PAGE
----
Since the presentation of the draft Mission, Vision, and Values to the university community in April, the RH 2025 co-leads and steering committee made minor changes to those statements based on feedback and input. The major changes in the M/V/V from January to April reflected significant response to input and feedback from hundreds across GVSU and beyond. Those specific changes are detailed on the How We Got Here webpage.

Three Strategies from an Original Five

Building on the Values, Vision, and Mission, the co-leads worked with members of the RH2025 steering committee and the Senior Leadership Team (SLT) to shape recent drafts of these strategies. Informing these efforts were the five commitments that President Mantella presented to the campus community in her inaugural address in November 2019. Those 2019 commitments were derived from the thousands of discrete input statements through the series of scores of Grand Huddles in Summer/Fall 2019. Those Nov. 2019 commitments can be reviewed in Dr. Mantella’s address, re-printed in the GV Magazine.

It has been our intention to keep to relatively few strategies for the university in the coming years. Fewer strategies means we can focus on priorities that will transform our institution in positive ways, are truly aspirational, and are also things we can achieve if we put our minds and energies together. Concurrently, we are intentional about leaving the strategies open enough such that each and every member of our community can help shape them and live them as best they can. There’s room for everyone to climb aboard.

Spring/Summer 2021 Versions

Several deans and campus leaders had already shared the [previously four] draft strategies with their colleagues by the time we sent them to GVSU staff and faculty on 30 June 2021. Thus, formal and informal feedback has been solicited and collected for several weeks. In the weeks since sharing the draft in June, we’ve also heard from many more voices, especially faculty and some staff. The co-leads have listened carefully to the feedback and suggestions on the four strategies and have been working with the SLT and the Steering Committee on additional revisions. We are now eager to share the very latest version with the entire community.

Context for the Strategies

As you read the latest draft please consider that they have evolved, over the past two years, from the 2019 Grand Huddles, with input from hundreds or even thousands of students, faculty, staff, and community members. They emerged from President Mantella’s November 2019 Commitments, which in turn emerged directly from you. You have helped shape these strategies.


Mission, Vision, and Values statements are the institution’s public declaration on why we exist, who we are, and what we aspire to do. There are many audiences. The same goes for our strategies. At the same time, we very intentionally have crafted them to speak to learners: especially future learners—learners who’ll join GVSU, help shape us as we help them shape themselves, and continue to be engaged GVSU learners the rest of their lives. The rest of our lives.

Curriculum is and will continue to be the purview of expert faculty scholars. At the same time, we will invite and honor student involvement in the process of shaping educational opportunities. Students already do have countless choices in shaping their own learning; they select from scores of degree programs, many minors or certificates or badges. They have countless internship, practicum, study abroad, student organizations and other co-curricular experiences from which to choose. What we are committing to do is to be much more intentional about starting from that learner perspective and be genuine in valuing it from the beginning.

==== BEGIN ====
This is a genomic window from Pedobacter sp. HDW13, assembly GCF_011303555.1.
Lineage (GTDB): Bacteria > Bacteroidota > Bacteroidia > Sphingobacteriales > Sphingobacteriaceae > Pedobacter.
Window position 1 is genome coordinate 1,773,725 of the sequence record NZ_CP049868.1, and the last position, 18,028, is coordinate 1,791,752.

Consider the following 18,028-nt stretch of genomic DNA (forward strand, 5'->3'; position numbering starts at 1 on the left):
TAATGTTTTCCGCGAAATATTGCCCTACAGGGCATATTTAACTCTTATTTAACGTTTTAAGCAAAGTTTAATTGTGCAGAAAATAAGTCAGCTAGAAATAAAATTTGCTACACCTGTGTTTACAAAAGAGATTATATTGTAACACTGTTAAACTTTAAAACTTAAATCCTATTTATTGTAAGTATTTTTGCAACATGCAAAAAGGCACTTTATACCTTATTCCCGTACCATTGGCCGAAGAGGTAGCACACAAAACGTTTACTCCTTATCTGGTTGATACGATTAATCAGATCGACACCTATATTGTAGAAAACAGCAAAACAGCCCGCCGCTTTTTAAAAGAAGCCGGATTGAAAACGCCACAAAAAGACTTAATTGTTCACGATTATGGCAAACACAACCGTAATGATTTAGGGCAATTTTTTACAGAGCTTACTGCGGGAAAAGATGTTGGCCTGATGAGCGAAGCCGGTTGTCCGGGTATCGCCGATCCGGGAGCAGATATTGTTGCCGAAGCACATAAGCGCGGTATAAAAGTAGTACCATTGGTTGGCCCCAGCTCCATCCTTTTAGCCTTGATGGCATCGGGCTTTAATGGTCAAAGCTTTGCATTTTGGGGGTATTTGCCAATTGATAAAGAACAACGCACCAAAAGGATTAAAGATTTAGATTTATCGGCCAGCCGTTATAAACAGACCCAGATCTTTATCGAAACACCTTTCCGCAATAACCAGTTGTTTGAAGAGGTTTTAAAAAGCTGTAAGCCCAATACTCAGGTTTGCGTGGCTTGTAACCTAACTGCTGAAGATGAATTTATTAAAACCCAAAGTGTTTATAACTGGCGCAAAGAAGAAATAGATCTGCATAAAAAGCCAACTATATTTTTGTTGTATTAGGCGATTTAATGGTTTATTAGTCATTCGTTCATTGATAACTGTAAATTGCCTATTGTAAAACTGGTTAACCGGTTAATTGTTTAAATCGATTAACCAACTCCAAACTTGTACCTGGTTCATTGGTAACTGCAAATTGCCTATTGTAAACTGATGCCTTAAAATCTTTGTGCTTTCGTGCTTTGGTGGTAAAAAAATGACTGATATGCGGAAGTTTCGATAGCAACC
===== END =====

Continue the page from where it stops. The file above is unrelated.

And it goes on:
What it will look like for GVSU learners will be shaped by all of us as we move forward. Having developed but evolving degree programs, as well as a vibrant universal undergraduate general education program does not permit full student autonomy. Yet even in programs informed by professional accreditation or licensing outcomes, students have a multitude of choices: options for areas of emphasis, choices of experiential or cooperative placements, course- or program- research projects. Faculty will still be the leaders in designing syllabi, assignments, courses, and programs to support student learning. But we will invite student voices to that work; the learning opportunities will evolve and improve with their input and involvement at every stage in the process. To the extent possible, students will be guided in their choices and options on their own educational pathways.

We are at the strategy stage. Tactics, and the necessary resourcing to achieve our goals, comes next. As we finalize Key Performance Indicators (KPIs) for ourselves, we must of course allocate or re-allocate the personnel or other resources to position ourselves for success.  As we succeed, additional resources should become available, too—whether through additional students or external support.

When colleagues read in our June draft that “everyone is guided by their own personal board of advisors” they raised concern about hiring more professional advisers to the staff. While that remains an area of need for supporting students, the intention was to see ourselves and others as part of the essential support network every learner needs and deserves to be successful. We already aspire to this. For example, Professional Support Staff (PSS) hire, train, supervise student employees; more importantly, however, these staff colleagues mentor students. Internship supervisors on and off-campus teach, mentor, and advise our learners. The language of a network of advisers and mentors is intended to underscore the great importance we all have in teaching, advising, and mentoring students—and one another. We’ve aspired to this our entire careers; now we’re spotlighting its importance even more.

Page last modified November 29, 2021